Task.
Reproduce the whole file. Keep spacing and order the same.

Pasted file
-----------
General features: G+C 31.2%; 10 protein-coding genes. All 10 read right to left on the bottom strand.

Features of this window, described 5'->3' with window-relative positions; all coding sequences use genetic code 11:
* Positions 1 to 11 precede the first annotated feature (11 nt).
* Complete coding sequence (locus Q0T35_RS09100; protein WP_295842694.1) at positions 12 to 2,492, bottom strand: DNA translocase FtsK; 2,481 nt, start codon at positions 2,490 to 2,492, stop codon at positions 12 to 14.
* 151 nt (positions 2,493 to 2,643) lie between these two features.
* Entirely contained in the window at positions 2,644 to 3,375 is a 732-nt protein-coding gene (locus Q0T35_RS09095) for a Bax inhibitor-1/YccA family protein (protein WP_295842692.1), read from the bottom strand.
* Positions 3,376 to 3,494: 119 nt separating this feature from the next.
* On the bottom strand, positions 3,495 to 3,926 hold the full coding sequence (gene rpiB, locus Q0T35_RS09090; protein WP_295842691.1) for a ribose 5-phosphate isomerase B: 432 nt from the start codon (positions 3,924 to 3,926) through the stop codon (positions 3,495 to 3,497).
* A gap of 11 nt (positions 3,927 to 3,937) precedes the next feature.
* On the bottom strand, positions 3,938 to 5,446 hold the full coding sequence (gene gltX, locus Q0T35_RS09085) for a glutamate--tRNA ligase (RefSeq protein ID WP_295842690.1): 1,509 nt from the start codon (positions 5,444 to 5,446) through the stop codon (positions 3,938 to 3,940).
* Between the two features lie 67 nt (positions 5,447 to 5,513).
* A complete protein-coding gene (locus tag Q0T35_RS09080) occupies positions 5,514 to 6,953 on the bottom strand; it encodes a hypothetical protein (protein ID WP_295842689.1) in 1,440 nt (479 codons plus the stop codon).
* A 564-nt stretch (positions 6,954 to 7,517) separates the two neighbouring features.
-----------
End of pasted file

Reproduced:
General features: G+C 31.2%; 10 protein-coding genes. All 10 read right to left on the bottom strand.

Features of this window, described 5'->3' with window-relative positions; all coding sequences use genetic code 11:
* Positions 1 to 11 precede the first annotated feature (11 nt).
* Complete coding sequence (locus Q0T35_RS09100; protein WP_295842694.1) at positions 12 to 2,492, bottom strand: DNA translocase FtsK; 2,481 nt, start codon at positions 2,490 to 2,492, stop codon at positions 12 to 14.
* 151 nt (positions 2,493 to 2,643) lie between these two features.
* Entirely contained in the window at positions 2,644 to 3,375 is a 732-nt protein-coding gene (locus Q0T35_RS09095) for a Bax inhibitor-1/YccA family protein (protein WP_295842692.1), read from the bottom strand.
* Positions 3,376 to 3,494: 119 nt separating this feature from the next.
* On the bottom strand, positions 3,495 to 3,926 hold the full coding sequence (gene rpiB, locus Q0T35_RS09090; protein WP_295842691.1) for a ribose 5-phosphate isomerase B: 432 nt from the start codon (positions 3,924 to 3,926) through the stop codon (positions 3,495 to 3,497).
* A gap of 11 nt (positions 3,927 to 3,937) precedes the next feature.
* On the bottom strand, positions 3,938 to 5,446 hold the full coding sequence (gene gltX, locus Q0T35_RS09085) for a glutamate--tRNA ligase (RefSeq protein ID WP_295842690.1): 1,509 nt from the start codon (positions 5,444 to 5,446) through the stop codon (positions 3,938 to 3,940).
* Between the two features lie 67 nt (positions 5,447 to 5,513).
* A complete protein-coding gene (locus tag Q0T35_RS09080) occupies positions 5,514 to 6,953 on the bottom strand; it encodes a hypothetical protein (protein ID WP_295842689.1) in 1,440 nt (479 codons plus the stop codon).
* A 564-nt stretch (positions 6,954 to 7,517) separates the two neighbouring features.